• Mortgage contracts cannot include requirements to make these payments, ensuring that these payments truly contribute to building equity, rather than increasing loan amounts.

With these conditions, we estimate that about 14 million households would be eligible for these grants each year.10

Homeowners would see a number of benefits. First, they would pay less over the course of their mortgage. The government would chip in up to $5,000 over ten years, and the extra principle paid down early on would result in lower interest payments throughout the life of the loan. Second, they would pay off their mortgages quicker. With the additional money being put towards the loan early on, the homeowner would be able to pay off the loan in substantially less time. And, third, throughout the course of the mortgage, the homeowner would own more of their house than they otherwise would, resulting in a larger buffer against price shocks and adverse events.

Case Study

Take the case of the Robinson family, a middle-class family that decides to purchase a single-family home for the first time. They pick out a $250,000 home, make a 20% down-payment ($50,000), and take out a 30-year mortgage for the remaining $200,000. Let’s also assume that interest rates normalize and they get a rate of 5.72%.11

Without the home equity voucher program, they would pay roughly $418,000 (in principal and interest) over the course of their 360 month loan. If, however, they fully utilized the home equity voucher for the first ten years of their mortgage, they would end up paying about $385,000 and have paid off the loan in just 327 months. This means that the Robinsons would save $33,000 ($5,000 from the grant and $28,000 from reduced interest payments) and own their home outright over two and half years earlier (see Appendix for explanation of calculations). More importantly, they would own more of their home throughout the life of the mortgage (see below chart). Five years into their mortgage, they would own 2.3% more of their home than otherwise; ten years in, it would be 5.4%; twenty years in, 9.6%. This additional equity would help stave off price shocks that otherwise could put their home underwater.

Percentage of Home Owned by Robinson Family

The grant would be even more meaningful for lower-priced homes. The chart below shows how early someone fully utilizing the vouchers would pay off a 30 year mortgage (with a 20% down payment and 5.72% interest rate) at different home values. For example, a mortgage on a $152,000 home (which happens to be the median home price in Lexington, KY12) would be paid off 52 months early.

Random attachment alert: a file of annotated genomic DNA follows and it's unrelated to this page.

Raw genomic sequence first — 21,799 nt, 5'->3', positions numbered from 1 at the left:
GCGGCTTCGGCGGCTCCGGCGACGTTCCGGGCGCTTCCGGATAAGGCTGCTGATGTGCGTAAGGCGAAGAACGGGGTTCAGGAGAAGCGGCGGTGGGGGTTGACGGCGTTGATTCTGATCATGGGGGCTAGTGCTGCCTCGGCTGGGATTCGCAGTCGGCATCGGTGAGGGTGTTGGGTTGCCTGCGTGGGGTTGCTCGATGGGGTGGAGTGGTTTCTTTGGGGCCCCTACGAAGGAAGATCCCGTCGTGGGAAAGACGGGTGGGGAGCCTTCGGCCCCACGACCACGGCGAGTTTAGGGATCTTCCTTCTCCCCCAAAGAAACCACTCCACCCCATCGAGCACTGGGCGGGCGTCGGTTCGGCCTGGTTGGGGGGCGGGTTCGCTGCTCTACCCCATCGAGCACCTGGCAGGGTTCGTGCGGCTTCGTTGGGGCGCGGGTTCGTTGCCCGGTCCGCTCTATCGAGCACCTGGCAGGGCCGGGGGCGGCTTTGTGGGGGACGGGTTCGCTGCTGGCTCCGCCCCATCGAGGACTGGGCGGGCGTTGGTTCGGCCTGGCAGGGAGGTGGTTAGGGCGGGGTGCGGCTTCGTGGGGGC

Time Saved on 30 Year Mortgage

Additionally, the grant would be more valuable when homeowners face higher interest rates. The below chart shows how much is saved at different interest rates in the case of a homebuyer that takes out a $200,000, 30-year mortgage and fully utilizes the Home Equity Voucher. As depicted, the homebuyer would save about $21,000 by using the program if they received a 4% interest rate. If, however, their interest rate was 6%, they would save more than $36,000 by fully utilizing the program.

Savings on a $200k, 30-year mortgage

How would it work?

Below are two potential processes for administering the Home Equity Voucher program.

  • Option 1. When a homeowner makes their monthly mortgage payment and includes an extra amount, this would trigger a downstream process at their mortgage servicer. The servicer would be required to transfer information on all overpayments to the Department of the Treasury (or another designated agency, such as the IRS) each month. The Treasury would verify eligibility and make a matching contribution to the mortgage. This option would maximize the take-up rate due to the ease for homeowners, but verifying income eligibility may be challenging and it would rely on participation from mortgage servicers.
  • Option 2. Homeowners make additional payments throughout the year which would be reflected on a modified 1098 form. Currently Form 1098 tracks mortgage interest paid throughout a tax year, but this could be amended to also include additional principal. When the IRS processes the individual’s tax return, they would transfer any qualifying match to the mortgage servicer. This option would slightly lower the value of the grant (because the matching grants would be paid out later) and would probably also lower the take-up rate, but would make it easier for income verification and would not require participation from potentially reluctant mortgage servicers.

In order to offset the costs of this program, we propose adjusting the mortgage interest deduction so that homeowners can only deduct interest paid on up to $500,000 in mortgages, instead of the current $1.1 million limit. As scored by the Congressional Budget Office, this would save about $60 billion over ten years.13 $6 billion a year would account for 12 million of the 14 million eligible households fully taking advantage of this grant—a take-up rate that would be much higher than in other programs that incentivize savings.14

Using savings from reducing the tax deduction to provide low- and middle-income households with these vouchers would redirect the resources that the government is putting into subsidizing homeownership to help those that truly need it. Currently, 51% of the benefits of the mortgage interest deduction go to those with incomes over $100,000.15 There are three primary factors behind this: higher earners generally have more expensive homes, making their interest payments higher; higher earners are in higher tax brackets, making a tax deduction more valuable to them, and; lower earners often do not itemize deductions, making a tax deduction meaningless to them.

Further, reducing the mortgage interest deduction would have the added effect of reducing the inflationary aspect of the program. While it is often cited as increasing homeownership, research has shown that the deduction does little to increase ownership and, instead, causes homebuyers to purchase larger and more expensive homes.16 A lower cap on the value of mortgages that the deduction can be taken on would dilute this effect.